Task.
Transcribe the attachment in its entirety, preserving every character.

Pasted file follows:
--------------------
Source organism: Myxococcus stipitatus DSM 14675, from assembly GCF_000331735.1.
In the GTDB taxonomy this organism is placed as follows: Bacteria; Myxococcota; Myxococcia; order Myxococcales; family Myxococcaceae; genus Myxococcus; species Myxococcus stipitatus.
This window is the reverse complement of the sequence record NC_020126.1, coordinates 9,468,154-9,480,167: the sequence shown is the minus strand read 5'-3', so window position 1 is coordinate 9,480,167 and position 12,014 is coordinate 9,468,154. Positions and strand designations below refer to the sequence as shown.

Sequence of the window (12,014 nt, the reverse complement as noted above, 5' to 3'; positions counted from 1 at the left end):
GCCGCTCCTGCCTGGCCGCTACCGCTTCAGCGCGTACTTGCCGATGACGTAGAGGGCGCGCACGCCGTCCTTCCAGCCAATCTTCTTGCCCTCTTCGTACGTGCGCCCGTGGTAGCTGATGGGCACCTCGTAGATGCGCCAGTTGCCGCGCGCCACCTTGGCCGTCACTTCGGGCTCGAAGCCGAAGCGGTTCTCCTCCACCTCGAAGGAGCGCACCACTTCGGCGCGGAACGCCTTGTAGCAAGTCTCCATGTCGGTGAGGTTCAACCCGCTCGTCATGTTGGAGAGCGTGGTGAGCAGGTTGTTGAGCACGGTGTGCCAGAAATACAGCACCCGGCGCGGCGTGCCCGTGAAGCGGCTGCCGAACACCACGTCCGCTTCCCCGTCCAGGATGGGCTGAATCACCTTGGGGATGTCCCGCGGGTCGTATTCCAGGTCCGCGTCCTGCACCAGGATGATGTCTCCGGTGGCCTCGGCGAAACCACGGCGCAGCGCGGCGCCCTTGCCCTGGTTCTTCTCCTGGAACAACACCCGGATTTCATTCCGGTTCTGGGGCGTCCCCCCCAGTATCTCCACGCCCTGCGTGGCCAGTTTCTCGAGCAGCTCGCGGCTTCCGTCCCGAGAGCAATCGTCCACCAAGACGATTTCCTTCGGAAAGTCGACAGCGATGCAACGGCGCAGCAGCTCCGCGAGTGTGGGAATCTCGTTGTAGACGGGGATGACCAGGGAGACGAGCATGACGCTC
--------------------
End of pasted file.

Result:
Source organism: Myxococcus stipitatus DSM 14675, from assembly GCF_000331735.1.
In the GTDB taxonomy this organism is placed as follows: Bacteria; Myxococcota; Myxococcia; order Myxococcales; family Myxococcaceae; genus Myxococcus; species Myxococcus stipitatus.
This window is the reverse complement of the sequence record NC_020126.1, coordinates 9,468,154-9,480,167: the sequence shown is the minus strand read 5'-3', so window position 1 is coordinate 9,480,167 and position 12,014 is coordinate 9,468,154. Positions and strand designations below refer to the sequence as shown.

Sequence of the window (12,014 nt, the reverse complement as noted above, 5' to 3'; positions counted from 1 at the left end):
GCCGCTCCTGCCTGGCCGCTACCGCTTCAGCGCGTACTTGCCGATGACGTAGAGGGCGCGCACGCCGTCCTTCCAGCCAATCTTCTTGCCCTCTTCGTACGTGCGCCCGTGGTAGCTGATGGGCACCTCGTAGATGCGCCAGTTGCCGCGCGCCACCTTGGCCGTCACTTCGGGCTCGAAGCCGAAGCGGTTCTCCTCCACCTCGAAGGAGCGCACCACTTCGGCGCGGAACGCCTTGTAGCAAGTCTCCATGTCGGTGAGGTTCAACCCGCTCGTCATGTTGGAGAGCGTGGTGAGCAGGTTGTTGAGCACGGTGTGCCAGAAATACAGCACCCGGCGCGGCGTGCCCGTGAAGCGGCTGCCGAACACCACGTCCGCTTCCCCGTCCAGGATGGGCTGAATCACCTTGGGGATGTCCCGCGGGTCGTATTCCAGGTCCGCGTCCTGCACCAGGATGATGTCTCCGGTGGCCTCGGCGAAACCACGGCGCAGCGCGGCGCCCTTGCCCTGGTTCTTCTCCTGGAACAACACCCGGATTTCATTCCGGTTCTGGGGCGTCCCCCCCAGTATCTCCACGCCCTGCGTGGCCAGTTTCTCGAGCAGCTCGCGGCTTCCGTCCCGAGAGCAATCGTCCACCAAGACGATTTCCTTCGGAAAGTCGACAGCGATGCAACGGCGCAGCAGCTCCGCGAGTGTGGGAATCTCGTTGTAGACGGGGATGACCAGGGAGACGAGCATGACGCTC